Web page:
Monday, December 19, 2011

5 Most Valuable Minutes- Research Practice

The first 5 minutes of Taxi Driver are the most important because they explicitly present the story and characters which is required in order to understand the rest of the film.

The film revolves around Travis Bickle, and his first scene introduces him as being an insomniac ex-marine. Additionally, there are slight subtleties that illustrate how lonely and separated from society he is. For one, he prefers to work long night hours as opposed to day hours. Thus, he isn't a very social person because he would most likely spends his day sleeping. Secondly, it appears that he isn't very appealing as a person because he isn't articulate. For example, he makes a joke to his interviewer about his conscience, but the interviewer gets frustrated. Travis replies "sorry sir didn't mean to uh --" Bickle can't finish his sentence, & he appears to be frustrated at himself because of that.
The rest of the interview continues with Bickle carrying the same facial expression:
Bickle doesn't understand how to deal with this social situation. So, he feels very awkward and begins to talk with a monotone and morose voice which contrasts the previously jubilant and playful voice that he spoke with. This sense of awkwardness is further intensified by a close-up pan of Bickle while he said "sorry sir didn't meant to uh --". Of course, this was an emotional reveal of the character which emphasizes his characterization.

Much of Bickle's characterization has been revealed by the tone of his voice. However, his characterization is also portrayed by the content of the dialogue itself. From it, the audience learns that he was an ex-marine who most likely served in the recent Vietnam war. Additionally, Bickle's dialogue reveals that he isn't in tune with his social culture. The interviewer asks him if he's moonlighting which is slang for finding a second job, and Bickle is clueless to what that means.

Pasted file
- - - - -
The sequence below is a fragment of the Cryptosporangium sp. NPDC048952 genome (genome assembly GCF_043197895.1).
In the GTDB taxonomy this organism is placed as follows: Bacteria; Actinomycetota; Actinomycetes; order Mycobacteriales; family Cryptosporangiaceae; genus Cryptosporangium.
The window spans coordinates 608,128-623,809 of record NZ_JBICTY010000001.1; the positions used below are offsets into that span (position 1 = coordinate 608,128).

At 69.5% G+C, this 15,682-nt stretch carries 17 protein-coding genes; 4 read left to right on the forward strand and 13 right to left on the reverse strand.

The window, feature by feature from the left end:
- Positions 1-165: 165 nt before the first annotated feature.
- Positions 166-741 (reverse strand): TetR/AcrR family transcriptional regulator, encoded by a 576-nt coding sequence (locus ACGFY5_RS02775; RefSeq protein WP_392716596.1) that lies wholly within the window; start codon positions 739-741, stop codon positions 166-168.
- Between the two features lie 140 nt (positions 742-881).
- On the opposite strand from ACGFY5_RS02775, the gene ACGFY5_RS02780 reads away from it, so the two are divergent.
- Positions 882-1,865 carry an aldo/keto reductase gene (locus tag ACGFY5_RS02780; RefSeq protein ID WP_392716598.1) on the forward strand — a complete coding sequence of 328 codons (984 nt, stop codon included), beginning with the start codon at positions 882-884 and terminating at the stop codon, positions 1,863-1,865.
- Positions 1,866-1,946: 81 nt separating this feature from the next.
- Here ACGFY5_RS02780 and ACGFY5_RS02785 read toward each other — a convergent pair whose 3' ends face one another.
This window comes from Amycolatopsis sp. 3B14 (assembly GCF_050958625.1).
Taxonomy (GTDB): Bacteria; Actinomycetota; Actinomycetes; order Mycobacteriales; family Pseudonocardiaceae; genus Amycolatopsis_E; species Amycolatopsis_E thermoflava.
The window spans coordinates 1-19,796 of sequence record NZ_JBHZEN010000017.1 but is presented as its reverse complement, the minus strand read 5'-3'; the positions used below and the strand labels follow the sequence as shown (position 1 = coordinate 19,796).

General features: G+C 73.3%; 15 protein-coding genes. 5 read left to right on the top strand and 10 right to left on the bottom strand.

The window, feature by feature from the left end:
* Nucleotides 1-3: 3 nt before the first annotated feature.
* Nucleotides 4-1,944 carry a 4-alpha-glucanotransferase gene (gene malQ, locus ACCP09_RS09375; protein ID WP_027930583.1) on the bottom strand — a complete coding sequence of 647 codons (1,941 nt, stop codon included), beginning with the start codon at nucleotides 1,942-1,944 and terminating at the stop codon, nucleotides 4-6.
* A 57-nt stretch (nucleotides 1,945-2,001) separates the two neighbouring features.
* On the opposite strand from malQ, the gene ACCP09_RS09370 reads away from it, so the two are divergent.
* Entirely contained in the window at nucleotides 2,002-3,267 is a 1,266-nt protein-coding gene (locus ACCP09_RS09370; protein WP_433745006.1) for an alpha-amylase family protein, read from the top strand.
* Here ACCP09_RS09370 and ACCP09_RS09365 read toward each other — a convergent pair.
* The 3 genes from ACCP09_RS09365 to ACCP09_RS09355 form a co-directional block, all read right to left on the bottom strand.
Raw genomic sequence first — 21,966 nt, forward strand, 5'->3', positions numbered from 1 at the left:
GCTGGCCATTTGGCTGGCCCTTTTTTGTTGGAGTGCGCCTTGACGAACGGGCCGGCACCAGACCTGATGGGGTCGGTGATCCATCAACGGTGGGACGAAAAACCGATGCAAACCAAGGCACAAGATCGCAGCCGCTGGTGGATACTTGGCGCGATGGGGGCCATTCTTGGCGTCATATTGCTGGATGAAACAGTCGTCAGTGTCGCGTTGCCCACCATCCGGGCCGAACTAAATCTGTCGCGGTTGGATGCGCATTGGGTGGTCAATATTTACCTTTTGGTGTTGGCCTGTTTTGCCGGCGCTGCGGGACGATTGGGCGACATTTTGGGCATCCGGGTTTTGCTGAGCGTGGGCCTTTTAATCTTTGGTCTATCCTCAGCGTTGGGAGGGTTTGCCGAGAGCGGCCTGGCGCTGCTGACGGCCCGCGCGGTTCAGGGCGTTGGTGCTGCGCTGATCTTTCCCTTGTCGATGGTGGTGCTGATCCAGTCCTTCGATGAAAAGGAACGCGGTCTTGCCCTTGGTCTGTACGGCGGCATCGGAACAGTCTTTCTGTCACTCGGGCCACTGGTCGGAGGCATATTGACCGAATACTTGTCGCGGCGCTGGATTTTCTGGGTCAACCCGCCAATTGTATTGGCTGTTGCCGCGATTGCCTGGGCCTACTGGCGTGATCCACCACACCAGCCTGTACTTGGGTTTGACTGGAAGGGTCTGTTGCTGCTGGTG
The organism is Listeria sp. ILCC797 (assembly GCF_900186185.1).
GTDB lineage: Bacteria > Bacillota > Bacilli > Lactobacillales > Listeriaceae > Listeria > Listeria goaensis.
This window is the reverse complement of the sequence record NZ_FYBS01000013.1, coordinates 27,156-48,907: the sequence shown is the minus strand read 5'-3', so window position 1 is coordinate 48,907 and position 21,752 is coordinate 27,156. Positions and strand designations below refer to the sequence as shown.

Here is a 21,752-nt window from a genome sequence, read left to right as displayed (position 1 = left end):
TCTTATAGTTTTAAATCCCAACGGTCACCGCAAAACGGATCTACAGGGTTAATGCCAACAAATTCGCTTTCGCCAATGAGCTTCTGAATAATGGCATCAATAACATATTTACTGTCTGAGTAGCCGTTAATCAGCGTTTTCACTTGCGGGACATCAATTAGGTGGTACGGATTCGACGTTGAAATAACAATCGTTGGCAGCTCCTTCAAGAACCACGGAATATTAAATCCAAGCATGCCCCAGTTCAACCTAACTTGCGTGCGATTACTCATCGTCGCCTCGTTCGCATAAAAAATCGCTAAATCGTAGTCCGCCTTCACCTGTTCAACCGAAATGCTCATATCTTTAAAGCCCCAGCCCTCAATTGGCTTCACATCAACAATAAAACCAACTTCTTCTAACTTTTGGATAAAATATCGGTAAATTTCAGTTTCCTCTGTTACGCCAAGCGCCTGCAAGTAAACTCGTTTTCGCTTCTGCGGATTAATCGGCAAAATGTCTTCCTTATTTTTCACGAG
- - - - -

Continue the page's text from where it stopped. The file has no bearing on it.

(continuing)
Bickle's loneliness is further depicted when the audience is taken into his apartment. A long pan reveals how disorderly his home is.
The pan also reveals Bickle's diet which is composed of a soda, and take-out.
This isn't the ideal meal that a man would be eating. These props in Bickle's room allow the audience to truly get a sense of how lonely and disorganized Bickle is. Also, how he doesn't really take care of himself.

The first 5 minutes of the film depict Travis Bickle very thoroughly in order to establish the film's focus. The focus is clearly of this inarticulate, disorganized, and lonely man who is not a real member of modern society. This character focus recurs throughout screenwriter Paul Schrader's films because he studied existentialism while he was in school. The film also explores how war may have affected a soldier's life after it ended. This pertains to the film's socio-cultural aspect because the film takes place and was filmed soon after the Vietnam War ended.

The importance of this extract is that it addresses Scorsese's theme that his modern society was a complete wreck after the Vietnam War. He did this by portraying a former soldier as a lonely, unintelligent, and socially awkward man who simply didn't not understand the world around him anymore. This was conveyed through Bickle's inarticulateness, his disorderly apartment room, and his dialogue with his interviewer. Additionally, this extract exemplifies the Film Noir Genre because the scenes are very gritty and utilize dark lighting in order to create a solemn tone that emphasizes the character's characterization.

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